Heathrow Airport and Covid-19 Recovery

The entire aviation industry has been grappling with the Covid-19 pandemic for just over a year now – with a route back to normality still distantly lurking in the horizon. For the airport sector in particular, it’s been a challenging 14 months of regulation, uncertainty and massacred demand. Last week, I attended a Eurocontrol interview with Heathrow CEO John Holland-Kaye and found out more about the specific struggles faced by the UK’s hub airport.

With a 73% fall in passenger throughput from 2019 to 2020, Heathrow has seemed dormant and lifeless as of late. With this being said, the airport continues to operate with tens of thousands of staff on a daily basis. This exemplifies one of the core, unavoidable challenges faced by airports in the current climate: assets. Heathrow itself is composed of a huge amount of infrastructure, with £16 billion in assets which, regardless of passenger numbers, must be kept running safely and securely. This has led to an inability to reduce costs proportionally with passenger demand and Heathrow continues to lose up to £5 million every day.

After recent job cuts, pay cuts and contract renegotiations were reluctantly implemented to cut the airport’s cost base, a strong summer is crucial to it’s recovery. John Holland-Kaye expects governments to remain cautious, and for the return of international travel to be patchy – but he notes that governments must balance economic needs and health issues, and sees the UK government approaching a tipping point. The next step for international travel is likely to combine the government’s traffic light system (for categorising high, medium and low risk countries) with a system of Covid testing and vaccine certificates.

Scaling up air travel operations given the present situation brings with it a number of issues for airports. Immigration and Covid-19 regulations are causing an unprecedented bottleneck at the border – with some customers seeing queue times of up to six and a half hours. Even with low passenger rates, the border force simply don’t have enough resource to keep up with demand.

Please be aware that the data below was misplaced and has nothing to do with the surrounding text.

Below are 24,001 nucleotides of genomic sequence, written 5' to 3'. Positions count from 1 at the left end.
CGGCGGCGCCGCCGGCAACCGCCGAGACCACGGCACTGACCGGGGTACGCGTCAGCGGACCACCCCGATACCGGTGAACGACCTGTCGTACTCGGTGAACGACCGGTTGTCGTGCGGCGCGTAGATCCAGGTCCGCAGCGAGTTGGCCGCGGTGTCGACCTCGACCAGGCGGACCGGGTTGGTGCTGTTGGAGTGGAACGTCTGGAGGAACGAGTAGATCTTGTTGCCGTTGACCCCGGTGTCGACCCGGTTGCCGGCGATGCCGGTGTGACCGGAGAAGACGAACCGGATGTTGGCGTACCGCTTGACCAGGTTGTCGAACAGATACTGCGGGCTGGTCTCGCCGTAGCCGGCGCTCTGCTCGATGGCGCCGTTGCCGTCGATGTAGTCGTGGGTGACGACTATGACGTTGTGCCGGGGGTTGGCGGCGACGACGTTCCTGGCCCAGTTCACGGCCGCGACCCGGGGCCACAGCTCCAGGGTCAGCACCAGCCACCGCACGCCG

A scaled up operation would bring with it major issues if not addressed – and although Heathrow employ less than 10% of the staff actually working within the airport, the buck stops with them in terms of passenger satisfaction. They’re held accountable and blamed for issues like this – so it’s vital the government is held to account and notices the impact Covid regulations are having on the airport industry.

Another issue faced by Heathrow is the regulation surrounding slot allocation. Even with slot waivers, uncertainty is causing incumbent and inactive carriers to hold onto slots for lengthened periods – preventing new carriers from being able to enter the market and therefore cutting off a potential revenue stream for Heathrow – one which would prove so vital right now to minimise losses. Despite this, some carriers, such as JetBlue, have gained Heathrow slots – and it’ll be really interesting to see how their model performs at the London hub (more on this topic soon!).

Despite the many issues the airport faces, they still remain in a strong competitive position compared to other UK airports. Hub and spoke is the most viable option for long haul travel – and the slow implementation of vaccination programmes across Europe have meant that short haul routes are unlikely to provide the most sensible initial path back for international travel. All in all, Heathrow’s position as a premium hub airport means they have the versatility to flex towards diverse market opportunities – meaning no matter which market segment returns first, Heathrow will be ready and waiting to scale up.

Overall the outlook for aviation and Heathrow is very good. The next few years certainly will be bumpy – and it’s a testament to the management of the UK’s airports that they’ve got through the last year even with collapsed revenue and drained cash reserves. Covid-19 has brought with it challenges but also new opportunities and leaner operations across the industry. I’m grateful to John Holland-Kaye and Eurocontrol for the chance to learn more about Heathrow’s current situation – and I predict, if the government cooperates and collaborates, a strong recovery for the UK’s busiest airport.

With thanks to John Holland-Kaye, CEO of Heathrow Airport and Eurocontrol. View the full interview with John here.

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I'm an avid writer and airport fanatic. I'm currently studying Airline and Airport Management at Bucks New University and hope to work in airport operations in the future.

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